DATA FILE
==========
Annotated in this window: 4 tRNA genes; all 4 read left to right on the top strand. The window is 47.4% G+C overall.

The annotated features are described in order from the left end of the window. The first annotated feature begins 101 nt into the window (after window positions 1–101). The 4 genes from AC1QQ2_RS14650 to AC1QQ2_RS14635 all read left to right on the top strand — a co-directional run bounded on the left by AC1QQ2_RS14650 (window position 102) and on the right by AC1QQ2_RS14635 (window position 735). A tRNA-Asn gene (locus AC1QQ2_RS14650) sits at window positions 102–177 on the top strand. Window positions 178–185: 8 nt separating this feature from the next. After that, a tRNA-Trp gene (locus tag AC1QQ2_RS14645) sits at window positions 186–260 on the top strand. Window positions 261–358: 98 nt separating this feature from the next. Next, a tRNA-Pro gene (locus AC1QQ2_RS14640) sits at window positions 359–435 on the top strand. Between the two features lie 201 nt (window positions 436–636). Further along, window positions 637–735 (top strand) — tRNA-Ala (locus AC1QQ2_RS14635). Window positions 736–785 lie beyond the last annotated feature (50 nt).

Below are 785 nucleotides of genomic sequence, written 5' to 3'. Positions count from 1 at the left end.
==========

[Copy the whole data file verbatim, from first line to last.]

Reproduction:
Annotated in this window: 4 tRNA genes; all 4 read left to right on the top strand. The window is 47.4% G+C overall.

The annotated features are described in order from the left end of the window. The first annotated feature begins 101 nt into the window (after window positions 1–101). The 4 genes from AC1QQ2_RS14650 to AC1QQ2_RS14635 all read left to right on the top strand — a co-directional run bounded on the left by AC1QQ2_RS14650 (window position 102) and on the right by AC1QQ2_RS14635 (window position 735). A tRNA-Asn gene (locus AC1QQ2_RS14650) sits at window positions 102–177 on the top strand. Window positions 178–185: 8 nt separating this feature from the next. After that, a tRNA-Trp gene (locus tag AC1QQ2_RS14645) sits at window positions 186–260 on the top strand. Window positions 261–358: 98 nt separating this feature from the next. Next, a tRNA-Pro gene (locus AC1QQ2_RS14640) sits at window positions 359–435 on the top strand. Between the two features lie 201 nt (window positions 436–636). Further along, window positions 637–735 (top strand) — tRNA-Ala (locus AC1QQ2_RS14635). Window positions 736–785 lie beyond the last annotated feature (50 nt).

Below are 785 nucleotides of genomic sequence, written 5' to 3'. Positions count from 1 at the left end.